In particular, I would say: don't rely on shortcuts and use less leverage. Let me give two examples here.

Many people in business will say they want to go “all-in” and end the battle at once. I think there is a big problem with teams that just say “all-in”. All-in is sometimes a type of mental laziness. If you have thought very clearly about the strategy, then there is no problem. But my feeling is that in many cases, it's just "I don't want to think about it anymore, let's just do it, let's just go all-in, let's just gamble."

There is another way to take shortcuts: excessive abstraction, excessive pursuit of methodologies. My own feeling is that methodology is actually not that useful, and in most cases, may even be of little use. Because applying abstraction is equivalent to adding leverage to your thinking. But if this leverage is applied to the wrong thing, a slight deviation in abstraction can produce a massive mistake in results.

In fact, this phenomenon has a counterpart called "rational conceit", which also maps to human ego, because the limitation of knowledge is very obvious. A lot of knowledge is unstructured and excessive use of abstract concepts is actually not helpful for understanding. Avoiding excessive abstraction is also a kind of ordinary mind.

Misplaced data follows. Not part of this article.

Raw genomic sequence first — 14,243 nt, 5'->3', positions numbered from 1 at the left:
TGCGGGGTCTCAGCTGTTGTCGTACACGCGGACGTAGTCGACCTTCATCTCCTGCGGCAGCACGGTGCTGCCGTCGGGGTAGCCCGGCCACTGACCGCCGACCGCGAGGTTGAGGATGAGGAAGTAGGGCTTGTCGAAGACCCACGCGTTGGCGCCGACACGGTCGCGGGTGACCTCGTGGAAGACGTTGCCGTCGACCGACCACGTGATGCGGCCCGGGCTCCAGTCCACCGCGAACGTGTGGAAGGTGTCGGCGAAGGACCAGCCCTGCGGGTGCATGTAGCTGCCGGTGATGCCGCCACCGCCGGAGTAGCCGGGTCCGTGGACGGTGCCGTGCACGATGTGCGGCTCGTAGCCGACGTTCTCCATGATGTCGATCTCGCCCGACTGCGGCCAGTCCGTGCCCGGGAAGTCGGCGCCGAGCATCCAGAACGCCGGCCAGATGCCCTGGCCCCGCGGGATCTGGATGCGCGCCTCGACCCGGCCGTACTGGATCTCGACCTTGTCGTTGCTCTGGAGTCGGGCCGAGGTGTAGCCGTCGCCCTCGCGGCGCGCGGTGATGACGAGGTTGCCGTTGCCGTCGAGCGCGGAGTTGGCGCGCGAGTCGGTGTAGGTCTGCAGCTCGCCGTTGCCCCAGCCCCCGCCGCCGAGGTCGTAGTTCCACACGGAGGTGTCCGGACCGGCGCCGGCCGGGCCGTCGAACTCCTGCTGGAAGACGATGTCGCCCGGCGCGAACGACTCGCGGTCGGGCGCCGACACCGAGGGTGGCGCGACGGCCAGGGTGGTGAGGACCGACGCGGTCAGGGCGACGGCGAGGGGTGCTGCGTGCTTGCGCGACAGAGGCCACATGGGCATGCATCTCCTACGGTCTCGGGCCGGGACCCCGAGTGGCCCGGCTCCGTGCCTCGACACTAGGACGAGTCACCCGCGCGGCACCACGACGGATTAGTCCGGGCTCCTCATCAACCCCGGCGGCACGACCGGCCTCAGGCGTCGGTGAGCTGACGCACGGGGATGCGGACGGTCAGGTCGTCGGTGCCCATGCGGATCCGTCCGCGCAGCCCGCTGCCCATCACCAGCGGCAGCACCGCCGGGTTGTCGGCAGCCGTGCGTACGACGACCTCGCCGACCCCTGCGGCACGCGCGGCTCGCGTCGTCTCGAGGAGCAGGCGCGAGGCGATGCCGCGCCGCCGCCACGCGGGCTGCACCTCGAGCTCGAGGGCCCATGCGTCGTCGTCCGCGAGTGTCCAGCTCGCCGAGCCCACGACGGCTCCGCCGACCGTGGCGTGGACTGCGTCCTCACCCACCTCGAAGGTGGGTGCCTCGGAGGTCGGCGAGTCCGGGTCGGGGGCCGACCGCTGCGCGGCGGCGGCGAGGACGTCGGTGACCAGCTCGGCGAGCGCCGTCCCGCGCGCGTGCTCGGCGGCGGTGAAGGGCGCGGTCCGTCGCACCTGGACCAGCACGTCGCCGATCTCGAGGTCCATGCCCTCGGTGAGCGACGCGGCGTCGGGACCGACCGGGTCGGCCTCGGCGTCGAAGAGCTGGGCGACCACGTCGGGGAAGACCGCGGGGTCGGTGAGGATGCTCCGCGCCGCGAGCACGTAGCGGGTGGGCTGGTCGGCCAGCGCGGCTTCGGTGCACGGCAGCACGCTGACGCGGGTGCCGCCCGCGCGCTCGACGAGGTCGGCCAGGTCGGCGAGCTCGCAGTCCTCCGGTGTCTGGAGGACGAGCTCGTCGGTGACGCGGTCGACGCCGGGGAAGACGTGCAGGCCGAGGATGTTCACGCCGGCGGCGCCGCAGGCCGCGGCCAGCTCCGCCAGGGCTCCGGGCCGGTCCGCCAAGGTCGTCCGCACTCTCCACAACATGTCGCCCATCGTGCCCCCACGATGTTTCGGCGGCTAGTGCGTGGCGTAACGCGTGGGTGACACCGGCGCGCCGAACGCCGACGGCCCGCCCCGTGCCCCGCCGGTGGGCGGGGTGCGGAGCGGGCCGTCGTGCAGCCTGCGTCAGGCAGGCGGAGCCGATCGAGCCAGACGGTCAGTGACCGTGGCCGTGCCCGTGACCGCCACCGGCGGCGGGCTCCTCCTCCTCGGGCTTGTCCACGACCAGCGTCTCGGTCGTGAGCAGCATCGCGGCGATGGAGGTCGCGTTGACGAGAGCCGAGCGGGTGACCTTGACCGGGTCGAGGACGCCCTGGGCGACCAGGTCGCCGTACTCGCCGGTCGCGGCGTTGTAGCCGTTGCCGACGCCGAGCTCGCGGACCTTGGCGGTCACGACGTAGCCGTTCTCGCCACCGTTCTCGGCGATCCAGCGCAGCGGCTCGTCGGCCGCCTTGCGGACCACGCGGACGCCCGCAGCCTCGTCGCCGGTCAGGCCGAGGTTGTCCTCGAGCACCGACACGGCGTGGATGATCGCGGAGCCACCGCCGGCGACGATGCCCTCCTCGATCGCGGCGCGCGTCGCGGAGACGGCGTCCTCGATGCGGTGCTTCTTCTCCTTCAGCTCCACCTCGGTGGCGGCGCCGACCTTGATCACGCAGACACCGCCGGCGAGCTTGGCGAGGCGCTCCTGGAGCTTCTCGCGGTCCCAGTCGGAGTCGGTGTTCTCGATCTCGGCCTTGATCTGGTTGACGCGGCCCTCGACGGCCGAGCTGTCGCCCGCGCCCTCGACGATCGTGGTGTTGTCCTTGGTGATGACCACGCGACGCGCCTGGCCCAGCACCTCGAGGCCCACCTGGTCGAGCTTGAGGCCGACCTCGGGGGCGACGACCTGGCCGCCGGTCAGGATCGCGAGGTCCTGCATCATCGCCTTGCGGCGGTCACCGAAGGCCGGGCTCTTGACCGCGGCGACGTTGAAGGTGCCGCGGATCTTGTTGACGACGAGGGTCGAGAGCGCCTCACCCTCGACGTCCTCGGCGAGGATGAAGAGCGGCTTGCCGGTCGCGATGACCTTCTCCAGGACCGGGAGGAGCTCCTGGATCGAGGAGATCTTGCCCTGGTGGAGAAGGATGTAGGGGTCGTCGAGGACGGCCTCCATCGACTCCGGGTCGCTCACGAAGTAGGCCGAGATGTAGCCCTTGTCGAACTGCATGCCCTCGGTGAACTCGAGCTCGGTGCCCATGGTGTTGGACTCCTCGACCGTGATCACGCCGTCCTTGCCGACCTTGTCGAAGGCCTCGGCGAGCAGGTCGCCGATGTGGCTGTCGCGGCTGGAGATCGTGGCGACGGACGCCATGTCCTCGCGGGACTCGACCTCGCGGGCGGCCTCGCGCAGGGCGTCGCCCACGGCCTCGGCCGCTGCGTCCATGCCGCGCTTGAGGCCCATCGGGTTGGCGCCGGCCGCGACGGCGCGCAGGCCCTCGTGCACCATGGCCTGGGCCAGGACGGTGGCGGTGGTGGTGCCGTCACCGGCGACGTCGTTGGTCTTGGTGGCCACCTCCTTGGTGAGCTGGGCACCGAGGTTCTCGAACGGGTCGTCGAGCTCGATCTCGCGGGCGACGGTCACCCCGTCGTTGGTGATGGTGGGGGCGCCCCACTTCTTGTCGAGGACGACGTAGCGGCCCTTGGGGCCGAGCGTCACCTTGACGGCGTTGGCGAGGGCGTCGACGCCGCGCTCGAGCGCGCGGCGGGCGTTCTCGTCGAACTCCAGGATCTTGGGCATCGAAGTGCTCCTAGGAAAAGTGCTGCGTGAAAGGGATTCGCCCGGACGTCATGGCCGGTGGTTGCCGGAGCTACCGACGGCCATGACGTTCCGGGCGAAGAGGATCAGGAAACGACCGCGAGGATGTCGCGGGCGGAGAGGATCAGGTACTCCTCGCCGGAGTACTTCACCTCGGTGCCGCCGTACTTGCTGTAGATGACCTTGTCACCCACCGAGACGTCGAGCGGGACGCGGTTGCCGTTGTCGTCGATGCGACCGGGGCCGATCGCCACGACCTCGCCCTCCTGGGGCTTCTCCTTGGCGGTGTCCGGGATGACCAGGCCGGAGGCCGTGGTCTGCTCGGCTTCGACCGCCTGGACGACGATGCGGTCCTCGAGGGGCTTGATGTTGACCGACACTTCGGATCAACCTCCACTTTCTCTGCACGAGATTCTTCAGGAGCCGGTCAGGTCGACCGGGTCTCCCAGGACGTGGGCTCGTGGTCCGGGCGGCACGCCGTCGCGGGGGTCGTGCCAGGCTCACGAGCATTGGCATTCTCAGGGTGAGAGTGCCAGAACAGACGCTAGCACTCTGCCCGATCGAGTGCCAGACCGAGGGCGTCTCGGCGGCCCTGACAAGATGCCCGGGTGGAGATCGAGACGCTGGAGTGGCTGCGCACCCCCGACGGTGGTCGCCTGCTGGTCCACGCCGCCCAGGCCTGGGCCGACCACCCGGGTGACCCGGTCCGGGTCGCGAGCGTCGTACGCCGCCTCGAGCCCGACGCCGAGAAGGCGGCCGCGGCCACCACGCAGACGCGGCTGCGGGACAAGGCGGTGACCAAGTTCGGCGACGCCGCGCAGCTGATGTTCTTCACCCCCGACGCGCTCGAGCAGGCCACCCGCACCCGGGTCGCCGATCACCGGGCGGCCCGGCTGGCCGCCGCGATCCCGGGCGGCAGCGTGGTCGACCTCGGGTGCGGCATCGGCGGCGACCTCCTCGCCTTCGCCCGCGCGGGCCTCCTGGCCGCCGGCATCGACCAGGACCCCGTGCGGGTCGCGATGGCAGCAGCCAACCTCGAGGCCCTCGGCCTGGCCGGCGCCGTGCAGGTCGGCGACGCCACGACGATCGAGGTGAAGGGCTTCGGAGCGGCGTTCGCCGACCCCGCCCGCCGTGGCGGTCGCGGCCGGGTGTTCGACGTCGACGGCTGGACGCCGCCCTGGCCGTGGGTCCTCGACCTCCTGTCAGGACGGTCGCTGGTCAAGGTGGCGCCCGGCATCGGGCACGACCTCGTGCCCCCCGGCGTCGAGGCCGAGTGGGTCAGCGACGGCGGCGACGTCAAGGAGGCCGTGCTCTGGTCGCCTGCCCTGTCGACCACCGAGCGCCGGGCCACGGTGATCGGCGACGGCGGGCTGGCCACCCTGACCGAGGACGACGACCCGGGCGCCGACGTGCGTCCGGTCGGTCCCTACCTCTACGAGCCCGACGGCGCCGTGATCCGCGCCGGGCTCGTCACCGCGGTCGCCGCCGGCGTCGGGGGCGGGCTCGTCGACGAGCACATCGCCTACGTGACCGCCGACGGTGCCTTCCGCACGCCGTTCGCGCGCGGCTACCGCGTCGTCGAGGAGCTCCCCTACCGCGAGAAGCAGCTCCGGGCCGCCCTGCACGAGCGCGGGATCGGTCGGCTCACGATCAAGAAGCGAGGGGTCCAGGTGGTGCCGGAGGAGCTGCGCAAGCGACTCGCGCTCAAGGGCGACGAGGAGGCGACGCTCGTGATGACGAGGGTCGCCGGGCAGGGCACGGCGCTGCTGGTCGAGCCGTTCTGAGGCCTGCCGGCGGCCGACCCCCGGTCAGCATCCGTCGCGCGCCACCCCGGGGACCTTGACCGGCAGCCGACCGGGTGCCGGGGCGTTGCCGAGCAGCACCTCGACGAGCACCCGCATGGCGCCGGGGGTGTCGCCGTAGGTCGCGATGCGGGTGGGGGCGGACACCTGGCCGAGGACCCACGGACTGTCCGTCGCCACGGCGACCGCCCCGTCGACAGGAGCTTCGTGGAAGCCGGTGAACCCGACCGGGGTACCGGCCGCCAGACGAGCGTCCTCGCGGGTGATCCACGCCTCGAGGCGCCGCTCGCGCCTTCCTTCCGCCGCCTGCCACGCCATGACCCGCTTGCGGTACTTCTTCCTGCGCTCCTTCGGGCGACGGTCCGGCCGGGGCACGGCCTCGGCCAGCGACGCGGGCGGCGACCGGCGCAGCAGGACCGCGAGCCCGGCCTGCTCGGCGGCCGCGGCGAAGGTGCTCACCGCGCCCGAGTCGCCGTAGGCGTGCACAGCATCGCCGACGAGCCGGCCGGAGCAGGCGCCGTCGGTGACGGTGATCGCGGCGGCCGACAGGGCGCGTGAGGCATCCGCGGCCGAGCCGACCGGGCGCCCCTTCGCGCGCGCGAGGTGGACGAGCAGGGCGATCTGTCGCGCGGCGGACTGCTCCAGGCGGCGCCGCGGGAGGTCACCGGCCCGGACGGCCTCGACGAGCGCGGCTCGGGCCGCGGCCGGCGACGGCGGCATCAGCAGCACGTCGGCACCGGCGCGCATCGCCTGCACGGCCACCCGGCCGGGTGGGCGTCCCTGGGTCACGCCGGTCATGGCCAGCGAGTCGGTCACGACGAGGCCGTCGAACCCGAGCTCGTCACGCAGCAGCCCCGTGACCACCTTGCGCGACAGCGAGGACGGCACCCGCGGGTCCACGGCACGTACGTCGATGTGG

I often say to colleagues in different discussions, “don't rush to conclusions.” Don’t easily say, "that's all there is to it". When we draw conclusions, we have to keep in mind other possibilities and thus keep an open mind.

The use of increasingly abstract and advanced vocabulary is also a tendency to seek methodology. I’ll read you a paragraph that I pieced together using words taken from our bi-monthly meeting materials: